Joe Shepley, the VP and Practice Leader at Doculabs asks whether firms should be using SharePoint 2010 as their collaboration platform at all:
“I’m in the middle of a series on SharePoint collaboration. In the first two posts, I focused on why SharePoint collaboration fails and how you can take steps to ensure that it succeeds.
In this post, I want to step back a bit and ask a more existential question: should you even be using SharePoint 2010 for your collaboration platform in the first place?
To answer this, we need first to compare SharePoint to the other options out there for enterprise collaboration, i.e., best-of-breed, purpose-built social computing platforms, like Jive, Lotus Connections or Socialtext. Then, we need to look at what kind of collaboration you’re planning on doing, because that’s really what should drive your decision to use a given tool.“
1. It’s awesome to meet someone else who is willing to ask similar questions on the topic of using SharePoint for collaboration. Joe’s two earlier columns – SharePoint Collaboration: If You Build It, Will They Come and SharePoint Collaboration: Build So They Will Come – advocate similar practices and approaches to what I wrote in my two books, SharePoint Roadmap for Collaboration and User Adoption Strategies.
2. There’s a case that could be made for switching the two parts of Joe’s approach – starting with an understanding of what kind of collaboration the organization needs, and then comparing and contrasting the different tools. Doing the comparison first is a double-edged sword – it may educate about possibilities, or it may prematurely constrain thinking and exploration.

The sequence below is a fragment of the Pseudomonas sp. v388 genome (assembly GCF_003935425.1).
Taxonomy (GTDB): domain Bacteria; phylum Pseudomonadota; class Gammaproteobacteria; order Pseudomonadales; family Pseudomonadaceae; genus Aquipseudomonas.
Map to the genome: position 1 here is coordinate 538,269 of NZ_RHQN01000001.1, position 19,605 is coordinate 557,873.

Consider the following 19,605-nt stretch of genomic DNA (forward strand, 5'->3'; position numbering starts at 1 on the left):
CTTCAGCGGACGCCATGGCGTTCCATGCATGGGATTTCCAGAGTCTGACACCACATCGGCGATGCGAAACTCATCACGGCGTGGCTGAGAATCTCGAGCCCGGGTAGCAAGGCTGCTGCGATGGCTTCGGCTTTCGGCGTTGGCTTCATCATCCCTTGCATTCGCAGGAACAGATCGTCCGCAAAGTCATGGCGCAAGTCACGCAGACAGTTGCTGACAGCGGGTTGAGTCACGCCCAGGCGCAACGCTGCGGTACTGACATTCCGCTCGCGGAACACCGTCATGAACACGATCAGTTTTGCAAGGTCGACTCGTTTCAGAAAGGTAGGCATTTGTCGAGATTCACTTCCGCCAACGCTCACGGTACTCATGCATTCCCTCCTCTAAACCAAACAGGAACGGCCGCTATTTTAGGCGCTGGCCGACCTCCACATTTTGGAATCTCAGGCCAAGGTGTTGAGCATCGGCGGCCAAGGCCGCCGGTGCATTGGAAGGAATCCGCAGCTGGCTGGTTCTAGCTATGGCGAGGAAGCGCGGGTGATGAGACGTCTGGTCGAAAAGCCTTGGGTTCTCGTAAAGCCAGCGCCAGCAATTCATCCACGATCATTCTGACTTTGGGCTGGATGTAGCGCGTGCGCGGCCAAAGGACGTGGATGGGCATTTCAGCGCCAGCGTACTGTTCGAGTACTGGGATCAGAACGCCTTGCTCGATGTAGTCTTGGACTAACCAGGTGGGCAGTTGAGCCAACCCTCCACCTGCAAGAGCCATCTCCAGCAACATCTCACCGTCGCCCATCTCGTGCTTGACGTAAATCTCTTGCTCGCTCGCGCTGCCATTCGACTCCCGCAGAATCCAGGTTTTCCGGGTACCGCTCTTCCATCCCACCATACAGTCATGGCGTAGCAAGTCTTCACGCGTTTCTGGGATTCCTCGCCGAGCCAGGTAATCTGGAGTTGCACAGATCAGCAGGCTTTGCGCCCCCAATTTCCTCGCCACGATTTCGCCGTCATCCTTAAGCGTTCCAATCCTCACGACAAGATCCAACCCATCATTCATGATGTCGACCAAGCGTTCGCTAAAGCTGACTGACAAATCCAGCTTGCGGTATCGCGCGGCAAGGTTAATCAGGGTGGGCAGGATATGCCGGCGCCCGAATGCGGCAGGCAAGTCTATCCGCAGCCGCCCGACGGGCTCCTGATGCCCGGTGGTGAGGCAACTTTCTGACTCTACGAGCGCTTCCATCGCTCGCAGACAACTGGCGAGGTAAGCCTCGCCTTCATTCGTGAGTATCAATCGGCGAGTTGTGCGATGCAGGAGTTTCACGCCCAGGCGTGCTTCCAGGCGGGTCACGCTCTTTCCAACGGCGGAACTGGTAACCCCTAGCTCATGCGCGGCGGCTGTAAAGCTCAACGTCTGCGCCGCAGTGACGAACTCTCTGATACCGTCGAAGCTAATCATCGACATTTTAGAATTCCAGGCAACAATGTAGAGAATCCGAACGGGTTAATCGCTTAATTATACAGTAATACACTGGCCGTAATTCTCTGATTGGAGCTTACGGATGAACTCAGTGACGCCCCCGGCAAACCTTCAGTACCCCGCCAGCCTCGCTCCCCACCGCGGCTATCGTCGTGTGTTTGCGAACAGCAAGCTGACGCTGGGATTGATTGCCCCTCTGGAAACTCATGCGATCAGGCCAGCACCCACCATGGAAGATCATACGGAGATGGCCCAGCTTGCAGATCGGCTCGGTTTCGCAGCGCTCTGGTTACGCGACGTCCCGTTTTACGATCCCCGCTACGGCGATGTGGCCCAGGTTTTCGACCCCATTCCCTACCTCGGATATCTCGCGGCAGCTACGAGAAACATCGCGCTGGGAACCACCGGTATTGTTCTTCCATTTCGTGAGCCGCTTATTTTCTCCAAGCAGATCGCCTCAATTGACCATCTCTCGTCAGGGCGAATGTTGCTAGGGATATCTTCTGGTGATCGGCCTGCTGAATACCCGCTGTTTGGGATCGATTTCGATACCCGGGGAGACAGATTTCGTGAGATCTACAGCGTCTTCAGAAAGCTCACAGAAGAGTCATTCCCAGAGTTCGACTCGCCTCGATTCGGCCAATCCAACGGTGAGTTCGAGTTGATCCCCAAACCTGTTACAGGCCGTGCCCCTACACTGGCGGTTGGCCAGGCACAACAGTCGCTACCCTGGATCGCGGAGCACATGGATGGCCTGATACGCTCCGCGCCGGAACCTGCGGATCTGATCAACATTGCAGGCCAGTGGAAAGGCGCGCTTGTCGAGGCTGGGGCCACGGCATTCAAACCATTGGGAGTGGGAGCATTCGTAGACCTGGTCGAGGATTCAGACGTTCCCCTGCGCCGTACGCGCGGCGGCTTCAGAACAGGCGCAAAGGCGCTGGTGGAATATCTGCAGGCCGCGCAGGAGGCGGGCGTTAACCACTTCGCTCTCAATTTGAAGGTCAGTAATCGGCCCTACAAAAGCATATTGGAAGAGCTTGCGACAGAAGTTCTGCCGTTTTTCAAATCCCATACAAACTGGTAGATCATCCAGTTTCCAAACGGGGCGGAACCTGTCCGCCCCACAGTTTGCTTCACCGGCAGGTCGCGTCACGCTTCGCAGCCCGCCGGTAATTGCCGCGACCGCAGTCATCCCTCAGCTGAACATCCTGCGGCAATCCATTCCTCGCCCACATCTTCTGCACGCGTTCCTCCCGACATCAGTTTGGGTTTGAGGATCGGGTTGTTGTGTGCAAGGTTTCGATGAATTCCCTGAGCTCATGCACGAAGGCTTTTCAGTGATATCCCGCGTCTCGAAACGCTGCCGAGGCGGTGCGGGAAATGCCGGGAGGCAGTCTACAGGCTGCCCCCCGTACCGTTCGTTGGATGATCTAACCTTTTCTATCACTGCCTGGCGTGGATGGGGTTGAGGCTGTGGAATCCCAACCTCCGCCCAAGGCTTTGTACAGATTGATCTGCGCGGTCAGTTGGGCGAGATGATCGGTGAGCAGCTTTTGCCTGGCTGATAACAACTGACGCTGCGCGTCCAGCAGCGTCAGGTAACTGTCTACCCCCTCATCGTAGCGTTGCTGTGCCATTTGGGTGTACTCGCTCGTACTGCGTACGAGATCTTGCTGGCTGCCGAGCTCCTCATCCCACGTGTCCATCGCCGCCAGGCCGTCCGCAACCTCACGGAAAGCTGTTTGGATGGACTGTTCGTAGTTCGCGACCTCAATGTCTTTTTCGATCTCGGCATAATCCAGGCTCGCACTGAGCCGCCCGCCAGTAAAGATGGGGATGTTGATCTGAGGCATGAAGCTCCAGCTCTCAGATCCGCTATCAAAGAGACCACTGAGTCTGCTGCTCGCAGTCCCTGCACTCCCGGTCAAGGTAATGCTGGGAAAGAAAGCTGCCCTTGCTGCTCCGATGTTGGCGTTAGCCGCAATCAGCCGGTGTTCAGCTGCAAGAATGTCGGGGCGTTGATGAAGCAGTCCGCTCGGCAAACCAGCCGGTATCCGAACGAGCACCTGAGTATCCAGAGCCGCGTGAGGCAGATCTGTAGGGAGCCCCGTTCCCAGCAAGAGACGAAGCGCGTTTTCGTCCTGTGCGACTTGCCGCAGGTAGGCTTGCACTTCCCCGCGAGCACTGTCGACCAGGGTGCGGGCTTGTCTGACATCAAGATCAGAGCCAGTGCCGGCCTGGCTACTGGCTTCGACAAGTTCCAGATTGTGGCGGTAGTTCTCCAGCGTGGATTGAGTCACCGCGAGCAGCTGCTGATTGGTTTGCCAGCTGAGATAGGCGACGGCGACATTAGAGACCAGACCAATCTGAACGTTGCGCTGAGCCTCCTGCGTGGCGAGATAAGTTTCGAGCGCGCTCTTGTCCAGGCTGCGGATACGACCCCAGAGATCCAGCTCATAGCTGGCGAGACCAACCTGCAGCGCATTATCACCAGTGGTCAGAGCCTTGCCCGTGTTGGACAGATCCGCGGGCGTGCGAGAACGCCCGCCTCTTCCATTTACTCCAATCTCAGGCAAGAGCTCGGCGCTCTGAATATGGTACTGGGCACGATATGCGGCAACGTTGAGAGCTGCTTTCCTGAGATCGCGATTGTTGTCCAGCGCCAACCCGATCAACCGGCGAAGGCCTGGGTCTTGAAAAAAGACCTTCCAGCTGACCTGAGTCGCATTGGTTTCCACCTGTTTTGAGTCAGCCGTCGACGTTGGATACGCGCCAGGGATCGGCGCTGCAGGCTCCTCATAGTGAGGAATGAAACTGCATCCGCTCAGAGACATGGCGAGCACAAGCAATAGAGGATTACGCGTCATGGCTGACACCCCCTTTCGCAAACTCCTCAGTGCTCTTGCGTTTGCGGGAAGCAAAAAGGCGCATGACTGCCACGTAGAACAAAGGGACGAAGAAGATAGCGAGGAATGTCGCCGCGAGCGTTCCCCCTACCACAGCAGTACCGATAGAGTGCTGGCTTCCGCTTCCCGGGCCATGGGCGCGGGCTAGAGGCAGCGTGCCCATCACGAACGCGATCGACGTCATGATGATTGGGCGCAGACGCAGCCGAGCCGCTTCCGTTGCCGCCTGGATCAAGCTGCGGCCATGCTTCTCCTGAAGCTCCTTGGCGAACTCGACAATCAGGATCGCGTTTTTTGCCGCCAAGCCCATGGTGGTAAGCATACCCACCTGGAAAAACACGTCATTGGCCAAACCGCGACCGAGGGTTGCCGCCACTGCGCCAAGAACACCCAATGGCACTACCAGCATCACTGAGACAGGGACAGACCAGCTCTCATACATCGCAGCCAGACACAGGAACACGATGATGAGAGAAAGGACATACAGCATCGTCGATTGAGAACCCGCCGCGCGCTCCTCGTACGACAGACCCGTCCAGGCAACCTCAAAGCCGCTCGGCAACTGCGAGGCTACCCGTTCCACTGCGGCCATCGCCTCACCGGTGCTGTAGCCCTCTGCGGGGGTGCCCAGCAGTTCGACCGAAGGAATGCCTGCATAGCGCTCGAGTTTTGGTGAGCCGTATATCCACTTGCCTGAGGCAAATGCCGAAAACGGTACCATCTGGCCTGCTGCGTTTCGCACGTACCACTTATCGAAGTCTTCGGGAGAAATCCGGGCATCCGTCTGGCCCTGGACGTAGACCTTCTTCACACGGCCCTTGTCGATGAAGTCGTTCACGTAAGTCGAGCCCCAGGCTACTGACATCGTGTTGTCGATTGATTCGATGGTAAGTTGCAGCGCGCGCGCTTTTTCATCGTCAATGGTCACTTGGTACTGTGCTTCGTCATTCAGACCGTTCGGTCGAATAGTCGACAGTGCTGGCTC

3. I like the diagrammatical way of stating Enterprise 2.0 features, and then highlighting what SharePoint does and doesn’t do. In Figure 3, however, I think some aspects that are not highlighted should be highlighted – eg, the “Publishing Engine” and “Recommendation Engine” ones, among others.
4. In the “Messaging” box, because email and instant messaging are not internal to the SharePoint, it doesn’t score at all. Joe needs to add a notation to the diagram – perhaps highlighting the box in red – to note that Microsoft has put those capabilities into complementary products – Exchange and Lync Server. In other words, if you only have SharePoint you’ll “fail” in this area, but most enterprise customers who put SharePoint in have Exchange, and some have Lync. I don’t believe it has to be “internal to the solution” as an essential requirement, per se. And in fact, if an enterprise customer already had an enterprise messaging and instant messaging infrastructure, the fact that a potential Enterprise 2.0 tool duplicated that would count against it – not for it. In such a case, “integration” with existing email and IM platforms would be far more critical.
5. Given that Joe has scored SharePoint in terms of capability boxes, it’s hard to know which features within particular capability boxes pull SharePoint from a green to orange. Eg, in the “Notification Engine” orange box, which item or items pulled SharePoint down? It does the first two natively, item three with Lync Server, and I’m unsure what item 4 means.
6. For a lot more on the topic, Doculabs recently published a white paper on this, called Enterprise 2.0 and SharePoint 2010. It doesn’t look like the paper was sponsored by a vendor or a collective thereof, so that puts it in good stead.